How Hikes are Graded: Part 2

Welcome to Part 2 of How Hikes are Graded. We previously discussed the five aspects of a trail, as well as the easiest and easy ratings. Read on below for the more difficult to extremely difficult trail conditions.

More Difficult

More difficult trails will have paths at least 24” wide with a mostly stable surface. Don’t be surprised if you run across a few sections that require careful steps. The average grade will be less than 10%, and the maximum grade will be less than 15%. For the more difficult rating, the trail will have unavoidable obstacles that are 8” or higher, requiring you to slightly step up over an item, and avoidable obstacles are almost guaranteed. Bridges will be 24” or broader and technical trail features (TTFs) will be 2 feet or less in height. These TTFs are explicitly placed to make the hike more intense, so keep that in mind.

Very Difficult

Very difficult trails are a different sort of trek. The paths can be as small as 12” across, and the terrain will vary widely. The average grade is 15%, but the maximum is 15% or higher. At this point in the rating, they no longer keep track of more difficult grades. Unavoidable obstacles can be up to 15” tall, and avoidable obstacles will be present. You might also encounter things such as loose rocks along the path, so be careful where you step. Bridges will be 24” or wider, and the TTFs will be shorter than 4’. Please understand that certain parts of these hikes can be more difficult than discussed above.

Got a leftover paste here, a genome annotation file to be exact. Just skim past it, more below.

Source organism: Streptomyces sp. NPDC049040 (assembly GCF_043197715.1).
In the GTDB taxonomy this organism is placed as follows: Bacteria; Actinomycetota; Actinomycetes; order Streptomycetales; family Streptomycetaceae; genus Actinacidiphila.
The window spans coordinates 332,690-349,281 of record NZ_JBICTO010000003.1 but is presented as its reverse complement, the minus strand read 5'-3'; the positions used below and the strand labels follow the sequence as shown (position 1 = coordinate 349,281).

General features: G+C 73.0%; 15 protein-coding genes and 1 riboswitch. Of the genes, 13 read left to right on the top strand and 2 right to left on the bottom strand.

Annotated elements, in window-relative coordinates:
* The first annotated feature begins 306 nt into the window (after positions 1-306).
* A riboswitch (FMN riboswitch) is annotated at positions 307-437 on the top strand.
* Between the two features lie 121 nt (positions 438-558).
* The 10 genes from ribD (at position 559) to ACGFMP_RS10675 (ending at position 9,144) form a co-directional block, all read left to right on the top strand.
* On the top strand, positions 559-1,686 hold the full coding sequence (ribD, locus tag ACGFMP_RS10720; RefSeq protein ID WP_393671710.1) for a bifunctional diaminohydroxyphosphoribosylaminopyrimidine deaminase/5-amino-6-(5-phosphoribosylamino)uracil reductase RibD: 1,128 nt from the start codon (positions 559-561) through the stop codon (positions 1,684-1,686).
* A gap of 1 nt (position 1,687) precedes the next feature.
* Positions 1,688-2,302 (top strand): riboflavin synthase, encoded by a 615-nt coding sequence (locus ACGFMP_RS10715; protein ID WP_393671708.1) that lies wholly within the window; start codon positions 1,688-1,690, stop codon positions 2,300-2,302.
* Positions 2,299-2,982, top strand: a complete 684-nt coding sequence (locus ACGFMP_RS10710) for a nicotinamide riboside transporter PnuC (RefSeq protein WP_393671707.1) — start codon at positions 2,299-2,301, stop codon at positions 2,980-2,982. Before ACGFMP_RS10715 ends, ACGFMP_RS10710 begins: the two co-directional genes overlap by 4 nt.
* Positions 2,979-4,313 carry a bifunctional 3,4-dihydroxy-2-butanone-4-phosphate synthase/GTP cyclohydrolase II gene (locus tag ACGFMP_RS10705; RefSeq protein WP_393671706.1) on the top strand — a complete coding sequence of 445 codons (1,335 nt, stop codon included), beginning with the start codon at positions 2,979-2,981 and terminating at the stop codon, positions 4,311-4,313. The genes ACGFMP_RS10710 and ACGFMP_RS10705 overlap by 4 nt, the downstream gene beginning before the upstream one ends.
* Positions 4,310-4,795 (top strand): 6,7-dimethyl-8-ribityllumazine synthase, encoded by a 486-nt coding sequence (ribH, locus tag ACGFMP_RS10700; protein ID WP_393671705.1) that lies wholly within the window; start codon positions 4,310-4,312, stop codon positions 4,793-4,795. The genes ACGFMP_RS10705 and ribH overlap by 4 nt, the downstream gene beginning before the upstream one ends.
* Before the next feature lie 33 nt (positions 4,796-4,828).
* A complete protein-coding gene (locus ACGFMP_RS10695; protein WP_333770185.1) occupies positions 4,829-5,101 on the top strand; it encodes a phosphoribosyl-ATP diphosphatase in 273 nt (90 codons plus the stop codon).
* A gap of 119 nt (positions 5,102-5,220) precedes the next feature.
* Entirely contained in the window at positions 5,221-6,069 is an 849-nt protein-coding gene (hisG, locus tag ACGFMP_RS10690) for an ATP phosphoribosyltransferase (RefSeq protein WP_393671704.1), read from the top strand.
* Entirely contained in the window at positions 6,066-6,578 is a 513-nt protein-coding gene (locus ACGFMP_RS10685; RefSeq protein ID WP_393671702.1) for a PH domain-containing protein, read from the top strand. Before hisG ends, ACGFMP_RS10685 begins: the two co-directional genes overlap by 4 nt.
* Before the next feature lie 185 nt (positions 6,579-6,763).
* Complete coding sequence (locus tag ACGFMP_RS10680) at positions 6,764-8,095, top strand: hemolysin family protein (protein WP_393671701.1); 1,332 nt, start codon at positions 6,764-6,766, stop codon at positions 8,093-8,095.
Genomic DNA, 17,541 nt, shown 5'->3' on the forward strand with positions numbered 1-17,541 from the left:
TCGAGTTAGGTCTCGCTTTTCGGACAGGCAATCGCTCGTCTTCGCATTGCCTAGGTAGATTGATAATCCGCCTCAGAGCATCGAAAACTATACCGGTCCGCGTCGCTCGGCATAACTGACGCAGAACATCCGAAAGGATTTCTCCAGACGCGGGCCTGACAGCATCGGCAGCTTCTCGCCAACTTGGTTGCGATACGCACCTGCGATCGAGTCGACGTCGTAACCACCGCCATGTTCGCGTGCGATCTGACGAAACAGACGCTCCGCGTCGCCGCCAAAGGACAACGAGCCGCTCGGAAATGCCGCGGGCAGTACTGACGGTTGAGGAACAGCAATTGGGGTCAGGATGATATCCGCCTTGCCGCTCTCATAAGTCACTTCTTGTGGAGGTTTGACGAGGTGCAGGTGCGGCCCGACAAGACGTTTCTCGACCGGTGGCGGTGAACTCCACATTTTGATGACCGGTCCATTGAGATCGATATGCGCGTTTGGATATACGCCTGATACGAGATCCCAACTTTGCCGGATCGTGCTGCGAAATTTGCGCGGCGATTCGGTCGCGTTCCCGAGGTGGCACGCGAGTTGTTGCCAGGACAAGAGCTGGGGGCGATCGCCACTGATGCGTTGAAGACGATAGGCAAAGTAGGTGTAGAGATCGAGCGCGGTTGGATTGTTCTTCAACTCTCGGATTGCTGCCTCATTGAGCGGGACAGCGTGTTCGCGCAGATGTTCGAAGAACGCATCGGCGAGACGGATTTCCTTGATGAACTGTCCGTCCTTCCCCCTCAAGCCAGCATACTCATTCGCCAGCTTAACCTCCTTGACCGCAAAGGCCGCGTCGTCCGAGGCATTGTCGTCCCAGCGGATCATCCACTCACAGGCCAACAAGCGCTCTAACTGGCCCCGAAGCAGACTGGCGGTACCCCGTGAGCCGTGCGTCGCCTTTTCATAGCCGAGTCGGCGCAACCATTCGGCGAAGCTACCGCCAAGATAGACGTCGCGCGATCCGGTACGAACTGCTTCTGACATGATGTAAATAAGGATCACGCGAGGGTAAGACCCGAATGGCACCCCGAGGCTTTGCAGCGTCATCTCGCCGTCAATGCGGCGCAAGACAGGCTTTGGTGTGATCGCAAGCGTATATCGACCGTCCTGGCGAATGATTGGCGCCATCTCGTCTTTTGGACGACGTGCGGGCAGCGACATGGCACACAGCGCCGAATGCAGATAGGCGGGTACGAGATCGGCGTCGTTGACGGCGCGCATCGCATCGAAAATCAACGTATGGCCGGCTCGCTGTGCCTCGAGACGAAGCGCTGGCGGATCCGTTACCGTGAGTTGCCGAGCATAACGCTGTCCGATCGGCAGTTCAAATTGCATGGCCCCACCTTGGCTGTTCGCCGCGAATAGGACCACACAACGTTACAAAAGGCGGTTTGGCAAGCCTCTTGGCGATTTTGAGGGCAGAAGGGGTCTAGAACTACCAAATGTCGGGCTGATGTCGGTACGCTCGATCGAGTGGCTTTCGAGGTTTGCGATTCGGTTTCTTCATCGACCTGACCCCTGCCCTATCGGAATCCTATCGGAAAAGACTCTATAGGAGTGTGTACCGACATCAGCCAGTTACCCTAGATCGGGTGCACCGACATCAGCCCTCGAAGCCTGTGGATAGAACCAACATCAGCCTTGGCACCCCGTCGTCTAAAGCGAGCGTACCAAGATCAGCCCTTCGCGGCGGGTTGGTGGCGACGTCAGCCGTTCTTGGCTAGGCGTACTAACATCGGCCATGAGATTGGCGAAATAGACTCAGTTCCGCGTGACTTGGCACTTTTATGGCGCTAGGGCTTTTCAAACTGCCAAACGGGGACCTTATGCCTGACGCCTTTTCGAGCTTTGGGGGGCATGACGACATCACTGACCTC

Extremely Difficult

As the most brutal rating, this part discusses minimums, but nature doesn’t know these bounds. Extremely difficult is a rating that is a warning, not just a heads up. Paths can be 6” wide or even partially nonexistent. The tread surface will be unpredictable and vary quite a bit. The average grade is 20% or less, with a maximum of 15% or greater. As we previously mentioned, this part is mostly irrelevant this far in the difficulty ratings. Your main concerns are that natural obstacles will be 15” or higher, avoidable obstacles will be present, loose rocks are more likely than not, and bridges may be under 24” or nonexistent. Some TTFs will be 4’ or higher. Again, please know that some parts will be more intense than expected.

Remember, it’s okay to start a trail and turn back around and pack out. Never hike something that puts you in a precarious position without practice. Pushing yourself is one thing, but hiking a path you aren’t physically capable of doing is another. Please always take a hiking buddy with you, and be sure to drink plenty of water while you’re out. If you’ve chosen a very difficult or extremely difficult trail, let someone know when you and your hiking buddy leave and when you expect to be back.